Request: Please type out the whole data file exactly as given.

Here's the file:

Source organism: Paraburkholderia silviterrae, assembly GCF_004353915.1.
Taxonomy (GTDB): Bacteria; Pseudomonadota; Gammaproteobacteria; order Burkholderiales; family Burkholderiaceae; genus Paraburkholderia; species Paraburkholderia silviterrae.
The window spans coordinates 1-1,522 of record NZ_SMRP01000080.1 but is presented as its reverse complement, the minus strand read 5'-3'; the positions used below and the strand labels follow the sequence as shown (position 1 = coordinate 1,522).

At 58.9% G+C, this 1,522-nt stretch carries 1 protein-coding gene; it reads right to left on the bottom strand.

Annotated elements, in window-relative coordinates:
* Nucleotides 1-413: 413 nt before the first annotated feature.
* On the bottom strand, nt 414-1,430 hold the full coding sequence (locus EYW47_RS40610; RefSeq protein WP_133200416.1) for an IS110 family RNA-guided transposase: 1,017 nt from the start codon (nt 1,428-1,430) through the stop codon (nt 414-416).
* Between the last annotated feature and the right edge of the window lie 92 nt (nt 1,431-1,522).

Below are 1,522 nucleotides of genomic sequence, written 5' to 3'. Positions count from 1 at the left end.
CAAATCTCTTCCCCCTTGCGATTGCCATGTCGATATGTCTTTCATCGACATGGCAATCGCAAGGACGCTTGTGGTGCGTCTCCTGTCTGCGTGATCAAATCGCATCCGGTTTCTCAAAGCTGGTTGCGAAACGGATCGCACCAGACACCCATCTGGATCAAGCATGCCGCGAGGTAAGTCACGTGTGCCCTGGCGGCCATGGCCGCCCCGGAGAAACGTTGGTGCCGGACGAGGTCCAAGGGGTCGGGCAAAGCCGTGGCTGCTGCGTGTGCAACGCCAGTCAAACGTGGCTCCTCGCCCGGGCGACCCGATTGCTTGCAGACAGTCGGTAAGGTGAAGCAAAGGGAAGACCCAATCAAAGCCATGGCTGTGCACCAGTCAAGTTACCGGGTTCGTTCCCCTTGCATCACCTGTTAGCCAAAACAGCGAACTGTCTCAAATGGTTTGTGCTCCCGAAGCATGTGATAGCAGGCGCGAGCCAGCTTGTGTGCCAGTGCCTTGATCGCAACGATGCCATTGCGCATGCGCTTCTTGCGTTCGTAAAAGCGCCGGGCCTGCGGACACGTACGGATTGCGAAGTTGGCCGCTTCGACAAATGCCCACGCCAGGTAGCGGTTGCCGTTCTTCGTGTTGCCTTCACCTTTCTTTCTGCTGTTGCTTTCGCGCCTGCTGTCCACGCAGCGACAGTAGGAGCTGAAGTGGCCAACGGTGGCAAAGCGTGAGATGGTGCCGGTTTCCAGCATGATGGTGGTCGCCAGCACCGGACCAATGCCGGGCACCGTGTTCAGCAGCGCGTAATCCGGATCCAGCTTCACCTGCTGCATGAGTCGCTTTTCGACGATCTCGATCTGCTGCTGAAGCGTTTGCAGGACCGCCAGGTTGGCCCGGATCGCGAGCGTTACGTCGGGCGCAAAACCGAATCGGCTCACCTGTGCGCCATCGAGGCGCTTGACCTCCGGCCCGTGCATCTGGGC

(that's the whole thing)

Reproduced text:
Source organism: Paraburkholderia silviterrae, assembly GCF_004353915.1.
Taxonomy (GTDB): Bacteria; Pseudomonadota; Gammaproteobacteria; order Burkholderiales; family Burkholderiaceae; genus Paraburkholderia; species Paraburkholderia silviterrae.
The window spans coordinates 1-1,522 of record NZ_SMRP01000080.1 but is presented as its reverse complement, the minus strand read 5'-3'; the positions used below and the strand labels follow the sequence as shown (position 1 = coordinate 1,522).

At 58.9% G+C, this 1,522-nt stretch carries 1 protein-coding gene; it reads right to left on the bottom strand.

Annotated elements, in window-relative coordinates:
* Nucleotides 1-413: 413 nt before the first annotated feature.
* On the bottom strand, nt 414-1,430 hold the full coding sequence (locus EYW47_RS40610; RefSeq protein WP_133200416.1) for an IS110 family RNA-guided transposase: 1,017 nt from the start codon (nt 1,428-1,430) through the stop codon (nt 414-416).
* Between the last annotated feature and the right edge of the window lie 92 nt (nt 1,431-1,522).

Below are 1,522 nucleotides of genomic sequence, written 5' to 3'. Positions count from 1 at the left end.
CAAATCTCTTCCCCCTTGCGATTGCCATGTCGATATGTCTTTCATCGACATGGCAATCGCAAGGACGCTTGTGGTGCGTCTCCTGTCTGCGTGATCAAATCGCATCCGGTTTCTCAAAGCTGGTTGCGAAACGGATCGCACCAGACACCCATCTGGATCAAGCATGCCGCGAGGTAAGTCACGTGTGCCCTGGCGGCCATGGCCGCCCCGGAGAAACGTTGGTGCCGGACGAGGTCCAAGGGGTCGGGCAAAGCCGTGGCTGCTGCGTGTGCAACGCCAGTCAAACGTGGCTCCTCGCCCGGGCGACCCGATTGCTTGCAGACAGTCGGTAAGGTGAAGCAAAGGGAAGACCCAATCAAAGCCATGGCTGTGCACCAGTCAAGTTACCGGGTTCGTTCCCCTTGCATCACCTGTTAGCCAAAACAGCGAACTGTCTCAAATGGTTTGTGCTCCCGAAGCATGTGATAGCAGGCGCGAGCCAGCTTGTGTGCCAGTGCCTTGATCGCAACGATGCCATTGCGCATGCGCTTCTTGCGTTCGTAAAAGCGCCGGGCCTGCGGACACGTACGGATTGCGAAGTTGGCCGCTTCGACAAATGCCCACGCCAGGTAGCGGTTGCCGTTCTTCGTGTTGCCTTCACCTTTCTTTCTGCTGTTGCTTTCGCGCCTGCTGTCCACGCAGCGACAGTAGGAGCTGAAGTGGCCAACGGTGGCAAAGCGTGAGATGGTGCCGGTTTCCAGCATGATGGTGGTCGCCAGCACCGGACCAATGCCGGGCACCGTGTTCAGCAGCGCGTAATCCGGATCCAGCTTCACCTGCTGCATGAGTCGCTTTTCGACGATCTCGATCTGCTGCTGAAGCGTTTGCAGGACCGCCAGGTTGGCCCGGATCGCGAGCGTTACGTCGGGCGCAAAACCGAATCGGCTCACCTGTGCGCCATCGAGGCGCTTGACCTCCGGCCCGTGCATCTGGGC